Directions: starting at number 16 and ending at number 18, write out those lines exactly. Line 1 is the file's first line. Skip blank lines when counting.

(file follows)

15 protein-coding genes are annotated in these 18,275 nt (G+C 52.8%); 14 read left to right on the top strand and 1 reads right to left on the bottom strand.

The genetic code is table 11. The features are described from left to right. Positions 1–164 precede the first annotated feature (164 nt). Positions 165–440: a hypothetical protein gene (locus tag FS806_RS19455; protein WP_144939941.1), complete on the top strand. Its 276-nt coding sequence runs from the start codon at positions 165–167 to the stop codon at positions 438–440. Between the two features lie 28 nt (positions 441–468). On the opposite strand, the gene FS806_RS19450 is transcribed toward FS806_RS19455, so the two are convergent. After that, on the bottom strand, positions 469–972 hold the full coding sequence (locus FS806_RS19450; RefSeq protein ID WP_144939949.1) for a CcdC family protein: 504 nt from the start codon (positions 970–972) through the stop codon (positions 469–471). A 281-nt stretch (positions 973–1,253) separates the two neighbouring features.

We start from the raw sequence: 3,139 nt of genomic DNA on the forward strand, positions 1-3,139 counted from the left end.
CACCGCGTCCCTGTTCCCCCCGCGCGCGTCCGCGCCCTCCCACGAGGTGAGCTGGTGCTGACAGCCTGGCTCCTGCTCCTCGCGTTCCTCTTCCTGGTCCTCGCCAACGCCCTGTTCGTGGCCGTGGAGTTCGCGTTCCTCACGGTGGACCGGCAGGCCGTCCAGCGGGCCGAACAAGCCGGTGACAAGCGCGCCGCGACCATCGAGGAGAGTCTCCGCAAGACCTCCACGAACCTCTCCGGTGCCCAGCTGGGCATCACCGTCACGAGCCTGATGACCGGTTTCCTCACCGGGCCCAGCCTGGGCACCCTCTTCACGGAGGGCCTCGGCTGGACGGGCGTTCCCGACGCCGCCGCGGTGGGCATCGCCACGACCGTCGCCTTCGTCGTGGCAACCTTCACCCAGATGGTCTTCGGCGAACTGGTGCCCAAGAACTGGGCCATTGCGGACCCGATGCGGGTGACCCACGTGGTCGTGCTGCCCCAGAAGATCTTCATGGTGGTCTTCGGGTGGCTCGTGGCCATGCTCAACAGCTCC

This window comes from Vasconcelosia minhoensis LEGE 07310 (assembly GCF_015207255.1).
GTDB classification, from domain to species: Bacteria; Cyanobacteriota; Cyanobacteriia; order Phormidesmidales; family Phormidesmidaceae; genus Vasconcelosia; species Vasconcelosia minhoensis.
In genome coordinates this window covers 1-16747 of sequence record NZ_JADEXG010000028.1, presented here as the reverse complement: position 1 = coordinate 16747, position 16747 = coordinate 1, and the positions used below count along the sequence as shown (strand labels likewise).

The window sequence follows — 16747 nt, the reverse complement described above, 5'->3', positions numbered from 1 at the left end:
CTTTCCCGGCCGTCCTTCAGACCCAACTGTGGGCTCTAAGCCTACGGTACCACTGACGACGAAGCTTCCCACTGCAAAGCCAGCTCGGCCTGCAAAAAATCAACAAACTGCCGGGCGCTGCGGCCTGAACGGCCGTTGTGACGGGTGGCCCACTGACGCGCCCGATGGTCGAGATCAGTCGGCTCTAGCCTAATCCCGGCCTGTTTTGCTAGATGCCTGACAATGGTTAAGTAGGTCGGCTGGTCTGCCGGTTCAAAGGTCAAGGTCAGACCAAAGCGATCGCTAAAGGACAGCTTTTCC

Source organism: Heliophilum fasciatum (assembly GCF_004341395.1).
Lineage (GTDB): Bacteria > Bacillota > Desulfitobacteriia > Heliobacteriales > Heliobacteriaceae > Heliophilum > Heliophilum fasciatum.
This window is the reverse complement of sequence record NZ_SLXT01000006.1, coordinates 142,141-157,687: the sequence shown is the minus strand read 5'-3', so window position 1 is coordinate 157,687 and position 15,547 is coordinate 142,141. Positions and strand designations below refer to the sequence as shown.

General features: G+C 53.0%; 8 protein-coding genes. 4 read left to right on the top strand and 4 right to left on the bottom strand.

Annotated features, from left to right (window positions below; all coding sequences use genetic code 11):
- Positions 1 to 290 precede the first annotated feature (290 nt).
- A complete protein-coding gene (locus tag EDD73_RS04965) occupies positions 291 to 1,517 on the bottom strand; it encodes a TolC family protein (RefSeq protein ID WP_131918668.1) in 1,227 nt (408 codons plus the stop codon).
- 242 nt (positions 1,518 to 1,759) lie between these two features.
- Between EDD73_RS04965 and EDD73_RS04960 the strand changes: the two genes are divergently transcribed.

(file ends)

- A complete protein-coding gene (locus tag EDD73_RS04965) occupies positions 291 to 1,517 on the bottom strand; it encodes a TolC family protein (RefSeq protein ID WP_131918668.1) in 1,227 nt (408 codons plus the stop codon).
- 242 nt (positions 1,518 to 1,759) lie between these two features.
- Between EDD73_RS04965 and EDD73_RS04960 the strand changes: the two genes are divergently transcribed.